North Korea offers 100,000 volunteers to fight in Ukraine, Russian media says
Russian state media has revealed that North Korea has offered to send over 100,000 volunteers to fight against Ukrainian forces, according to the New York Post.
The news was broke out by Russian television military expert Igor Korotchenko, on Russia's Channel One. Korotchenko has been described as being part of the Russian Ministry of Defence’s Public Council.
Image: Russia's Channel One
“There are reports that 100,000 North Korean volunteers are prepared to come and take part in the conflict,” Korotchenko stated.
Korotchenko praised North Korea’s “wealth of experience with counter-battery warfare”, a statement that the New York Post hints at a growing concern given Ukraine’s success with long-range artillery.
Business Insider claims that the US decision to send a dozen HIMARS (High Mobility Artillery Rocket Systems) to Ukraine has been a game changer in favor of the government in Kyiv.
“If North Korea expresses a desire to meet its international duty to fight against Ukrainian fascism, we should let them”, Korotchenko was quoted saying by the New York Post.
However, Newsweek warned that Korotchenko's statements seemed to be unfounded and that he, for the most part, had a reputation of peddling propaganda in favor of the Kremlin with little to no backing.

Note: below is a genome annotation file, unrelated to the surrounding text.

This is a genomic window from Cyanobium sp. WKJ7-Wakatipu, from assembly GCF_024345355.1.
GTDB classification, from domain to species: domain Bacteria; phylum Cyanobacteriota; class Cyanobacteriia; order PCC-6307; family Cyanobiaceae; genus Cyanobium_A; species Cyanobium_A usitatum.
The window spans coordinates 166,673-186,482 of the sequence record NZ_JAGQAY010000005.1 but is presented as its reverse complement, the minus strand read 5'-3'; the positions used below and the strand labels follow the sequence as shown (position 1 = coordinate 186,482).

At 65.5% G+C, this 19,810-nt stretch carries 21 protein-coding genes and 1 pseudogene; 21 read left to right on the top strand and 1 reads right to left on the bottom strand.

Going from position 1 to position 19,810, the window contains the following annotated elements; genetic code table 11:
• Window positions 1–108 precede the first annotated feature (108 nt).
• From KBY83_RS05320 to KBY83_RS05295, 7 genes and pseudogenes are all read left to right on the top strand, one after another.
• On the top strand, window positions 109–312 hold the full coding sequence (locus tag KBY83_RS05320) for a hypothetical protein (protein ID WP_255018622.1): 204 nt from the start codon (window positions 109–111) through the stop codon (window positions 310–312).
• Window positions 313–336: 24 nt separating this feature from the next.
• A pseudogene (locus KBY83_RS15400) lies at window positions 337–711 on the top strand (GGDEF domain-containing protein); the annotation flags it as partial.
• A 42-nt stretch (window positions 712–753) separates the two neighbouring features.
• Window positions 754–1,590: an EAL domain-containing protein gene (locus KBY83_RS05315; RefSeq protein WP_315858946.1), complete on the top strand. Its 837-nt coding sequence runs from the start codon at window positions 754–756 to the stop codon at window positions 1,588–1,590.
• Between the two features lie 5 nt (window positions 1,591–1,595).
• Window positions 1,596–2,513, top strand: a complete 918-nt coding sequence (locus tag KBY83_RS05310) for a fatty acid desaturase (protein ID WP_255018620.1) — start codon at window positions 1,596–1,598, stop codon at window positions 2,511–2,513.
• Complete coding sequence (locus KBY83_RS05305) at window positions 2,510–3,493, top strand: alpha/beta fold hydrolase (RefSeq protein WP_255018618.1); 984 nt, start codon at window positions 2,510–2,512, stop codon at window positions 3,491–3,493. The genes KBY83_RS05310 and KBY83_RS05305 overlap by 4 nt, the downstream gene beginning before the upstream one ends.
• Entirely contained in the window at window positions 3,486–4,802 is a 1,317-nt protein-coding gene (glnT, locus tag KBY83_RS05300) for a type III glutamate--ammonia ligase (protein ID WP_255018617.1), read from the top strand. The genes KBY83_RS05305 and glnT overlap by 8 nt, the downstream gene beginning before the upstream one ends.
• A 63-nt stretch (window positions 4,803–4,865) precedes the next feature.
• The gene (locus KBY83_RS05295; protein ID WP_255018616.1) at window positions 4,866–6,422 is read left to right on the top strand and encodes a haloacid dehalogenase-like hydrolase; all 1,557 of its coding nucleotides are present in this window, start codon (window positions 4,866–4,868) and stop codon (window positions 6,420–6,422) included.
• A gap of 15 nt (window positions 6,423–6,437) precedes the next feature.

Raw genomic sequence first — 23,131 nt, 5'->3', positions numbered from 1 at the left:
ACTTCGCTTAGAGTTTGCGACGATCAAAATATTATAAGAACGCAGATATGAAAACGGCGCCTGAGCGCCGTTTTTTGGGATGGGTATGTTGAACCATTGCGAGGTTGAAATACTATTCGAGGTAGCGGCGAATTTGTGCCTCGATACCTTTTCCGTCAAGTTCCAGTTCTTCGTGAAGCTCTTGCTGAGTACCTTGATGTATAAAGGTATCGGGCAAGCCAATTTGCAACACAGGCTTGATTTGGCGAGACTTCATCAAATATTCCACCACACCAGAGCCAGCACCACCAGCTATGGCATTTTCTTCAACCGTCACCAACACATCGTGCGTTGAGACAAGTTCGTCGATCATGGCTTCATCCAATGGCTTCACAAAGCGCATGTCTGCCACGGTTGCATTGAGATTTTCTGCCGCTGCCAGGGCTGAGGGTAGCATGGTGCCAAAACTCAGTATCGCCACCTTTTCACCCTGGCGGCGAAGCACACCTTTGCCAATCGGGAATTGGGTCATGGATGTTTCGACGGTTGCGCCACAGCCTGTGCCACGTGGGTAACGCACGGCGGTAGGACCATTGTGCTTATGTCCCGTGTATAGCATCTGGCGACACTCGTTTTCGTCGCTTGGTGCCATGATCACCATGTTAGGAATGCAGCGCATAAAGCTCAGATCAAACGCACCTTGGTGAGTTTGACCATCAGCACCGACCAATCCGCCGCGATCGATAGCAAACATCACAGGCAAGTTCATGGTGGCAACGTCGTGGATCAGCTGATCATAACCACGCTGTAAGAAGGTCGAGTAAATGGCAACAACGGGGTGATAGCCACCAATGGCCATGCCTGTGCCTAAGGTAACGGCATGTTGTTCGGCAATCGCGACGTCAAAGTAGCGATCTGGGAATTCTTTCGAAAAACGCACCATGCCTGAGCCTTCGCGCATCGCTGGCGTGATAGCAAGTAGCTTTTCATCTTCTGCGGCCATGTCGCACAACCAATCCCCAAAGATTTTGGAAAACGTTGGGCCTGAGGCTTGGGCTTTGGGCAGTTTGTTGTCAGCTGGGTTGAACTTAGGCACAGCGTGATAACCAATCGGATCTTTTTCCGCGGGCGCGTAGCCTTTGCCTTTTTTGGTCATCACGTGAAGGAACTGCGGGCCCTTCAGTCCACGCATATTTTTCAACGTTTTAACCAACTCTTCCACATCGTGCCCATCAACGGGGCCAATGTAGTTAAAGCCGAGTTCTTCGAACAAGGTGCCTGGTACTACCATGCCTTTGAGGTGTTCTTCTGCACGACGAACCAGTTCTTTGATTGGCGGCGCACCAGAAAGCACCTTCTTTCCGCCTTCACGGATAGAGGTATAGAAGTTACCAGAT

What is true is that according to the South China Morning Post, North Korea boasts of the sixth-largest army in the world, with nearly 1.3 million active personnel.
Adding to that, 600,000 citizens of the People’s Democratic Republic of Korea serve as reserve soldiers. Finding 100,000 volunteers should be no problem for Pyongyang.
However, the New York-based Council of Foreign Relations argues that aging equipment and technology is one of the main disadvantages faced by the North Korean military.
Business Insider has cited the South Korea-based newspaper Daily NK, which reports that North Korea is planning to send over 1000 workers to the Donbas region if Russia wins the war.
“Considering that the war isn’t over yet, the government is planning to send workers at an appropriate time while monitoring the situation on the ground,” a North Korean source cited in Daily NK said.
The New York Post pointed out that, back in July, the chief of British intelligence warned that Russia would be soon “running out of steam”.
“Our assessment is that the Russians will increasingly find it difficult to supply manpower [and] matériel over the next few weeks”, UK spymaster Richard Moore declared.
The Ukrainian government severed ties with North Korea back in July, over Pyongyang's recognition of the regions of Donetsk and Luhansk as independent territories.
Meanwhile, China, North Korea’s biggest ally and trade partner, has shown reluctance over supporting Russia’s invasion of Ukraine.
In the past, Russia and China have bonded over their common antagonism towards the United States.
Now, the South China Morning Post reports that Ukrainian President Volodymyr Zelensky is seeking an audience with Xi Jinping to see if Beijing could serve as a mediator to reach peace between Kyiv and Moscow.
If North Korea joins the war, which seems unlikely, the Russia-Ukraine war would truly get a global scope, combat-wise.